“Important to NACD’s mission, especially at our annual NACD Summit, is to express divergent views on issues that redefine how businesses value our 21,000 members,” NACD CEO Peter Gleason told Business Insider in a statement. Asked for feedback on the setback.
Giridhardas revolts with economist Glenn Hubbard, calling Giridradas ‘crazy’
Giritaradas’ comments followed a look Glenn Hubbard, This created a sharp cycle in a very conservative direction.
Hubbard is a professor at the Columbia Business School and an economist who advised the George W. Bush administration. In stark contrast to Giritardas’ ideas, Hubbard promoted the idea of unfettered market capitalism.
The event was Fee As a discussion on “Winner — the pros and cons of all capitalism and what role companies should play in creating an equal society”. A brief question-and-answer session involving both Hubbard and Giridradas, led by Gillian Ted, chairman of the Financial Times’ editorial board, further heightened tensions.
Giridhardas had the opportunity to cut tax cuts during the Bush era, which helped the Hubbard engineer. In response, Hubbard criticized Giritardas’ thinking as “crazy.”
“I tried to keep Glenn Hubbard in the account he should have,” Giridradas said when asked about the contact with Business Insider. “He had a very theoretical discussion of these things: if the markets were working properly, he’d be blah blah blah. He was talking about Milton Friedman as a scholar surrounded by books, but he was living in a country.”
He added: “I am not interested in a theoretical conversation about capitalism and markets and democracy, not to mention that we are now being brought in as firefighters in the so-called economic firefighting expert.”
Giridradas said it was “unbelievable” for someone who teaches on college campus to use “crazy” as an insult in a discussion.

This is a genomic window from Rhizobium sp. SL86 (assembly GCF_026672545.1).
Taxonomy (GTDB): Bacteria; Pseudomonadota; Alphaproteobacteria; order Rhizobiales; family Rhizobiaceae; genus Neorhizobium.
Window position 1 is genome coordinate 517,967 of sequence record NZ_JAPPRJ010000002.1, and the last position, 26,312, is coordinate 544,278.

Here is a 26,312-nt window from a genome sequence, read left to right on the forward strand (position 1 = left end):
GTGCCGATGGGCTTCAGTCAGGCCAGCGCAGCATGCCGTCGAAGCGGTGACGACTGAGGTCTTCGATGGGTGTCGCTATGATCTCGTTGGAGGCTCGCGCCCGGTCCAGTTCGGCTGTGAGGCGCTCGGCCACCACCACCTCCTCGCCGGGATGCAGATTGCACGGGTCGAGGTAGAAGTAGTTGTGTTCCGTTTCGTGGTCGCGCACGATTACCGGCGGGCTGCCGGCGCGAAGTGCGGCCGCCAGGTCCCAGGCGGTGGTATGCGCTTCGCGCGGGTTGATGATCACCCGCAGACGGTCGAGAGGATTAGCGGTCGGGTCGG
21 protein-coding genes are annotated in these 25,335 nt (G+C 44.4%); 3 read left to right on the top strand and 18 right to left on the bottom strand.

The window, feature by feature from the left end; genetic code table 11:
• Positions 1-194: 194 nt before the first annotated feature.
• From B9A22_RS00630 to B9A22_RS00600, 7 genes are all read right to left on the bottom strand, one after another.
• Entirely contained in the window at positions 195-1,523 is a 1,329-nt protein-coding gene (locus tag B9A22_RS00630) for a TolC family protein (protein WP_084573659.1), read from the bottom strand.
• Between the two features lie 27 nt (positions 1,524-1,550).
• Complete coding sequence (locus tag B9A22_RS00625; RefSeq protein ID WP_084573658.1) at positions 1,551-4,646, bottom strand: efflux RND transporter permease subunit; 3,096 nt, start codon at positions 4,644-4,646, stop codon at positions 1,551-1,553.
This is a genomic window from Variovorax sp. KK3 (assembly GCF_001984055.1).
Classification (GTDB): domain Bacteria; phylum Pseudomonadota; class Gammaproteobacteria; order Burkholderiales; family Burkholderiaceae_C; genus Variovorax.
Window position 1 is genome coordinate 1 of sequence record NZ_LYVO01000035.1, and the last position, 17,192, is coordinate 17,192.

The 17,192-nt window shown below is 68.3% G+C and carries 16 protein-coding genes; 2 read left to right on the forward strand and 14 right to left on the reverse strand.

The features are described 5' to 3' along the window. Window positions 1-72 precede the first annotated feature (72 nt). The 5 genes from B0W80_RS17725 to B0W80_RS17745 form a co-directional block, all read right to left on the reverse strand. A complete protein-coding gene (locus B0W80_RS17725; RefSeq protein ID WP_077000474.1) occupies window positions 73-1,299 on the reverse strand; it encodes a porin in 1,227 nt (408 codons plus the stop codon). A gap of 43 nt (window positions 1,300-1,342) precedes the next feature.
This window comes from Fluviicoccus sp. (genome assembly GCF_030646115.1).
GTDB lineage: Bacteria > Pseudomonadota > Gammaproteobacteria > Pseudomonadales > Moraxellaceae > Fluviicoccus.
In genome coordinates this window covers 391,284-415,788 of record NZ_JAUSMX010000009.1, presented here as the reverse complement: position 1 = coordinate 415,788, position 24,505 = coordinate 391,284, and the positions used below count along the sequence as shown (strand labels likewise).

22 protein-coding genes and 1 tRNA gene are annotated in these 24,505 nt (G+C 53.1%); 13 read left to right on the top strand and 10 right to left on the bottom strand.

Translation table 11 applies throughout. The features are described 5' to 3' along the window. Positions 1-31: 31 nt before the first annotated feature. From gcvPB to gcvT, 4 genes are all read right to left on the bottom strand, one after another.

“All he has to offer is that I am ‘crazy’ and that my comments are ‘angry’ and ‘irrelevant’,” Giridradas said. “As someone who teaches on a college campus, he’s a little more sensitive to the mental-health issues in this culture, which is not the behavior we would expect from a teacher calling people crazy in a discussion.”
Hubbard declined to comment on the incident or called Giridradas an “economic firefighter”.
“Anand Giridardas and Glenn Hubbard put forward different perspectives on the future of capitalism, which provoked strong positive and negative engagement from more than 3,000 of our corporate directors and other management experts,” NCD’s Gleason said in a statement. “This underscores the difficult challenge when boards try to balance multiple and sometimes conflicting interests for their companies.”
Most directors did not expect the forum to start with such harsh criticism
Giritaradas’ comments came as a surprise to many following his dismissal of Hubbard.
“I think some of the audience stopped listening because they felt they had been attacked,” said Cynthia Ruiz, who attended the summit for the first time. “Because he was like that, what were you doing? Why didn’t you do this?”
After the first few minutes of the writer’s comments, Lundberg said that some at the anti-Giridardas meeting may have “left the rage” at the conference. But as the event continued, Lundberg says, another perspective appeared on the fast-moving chat.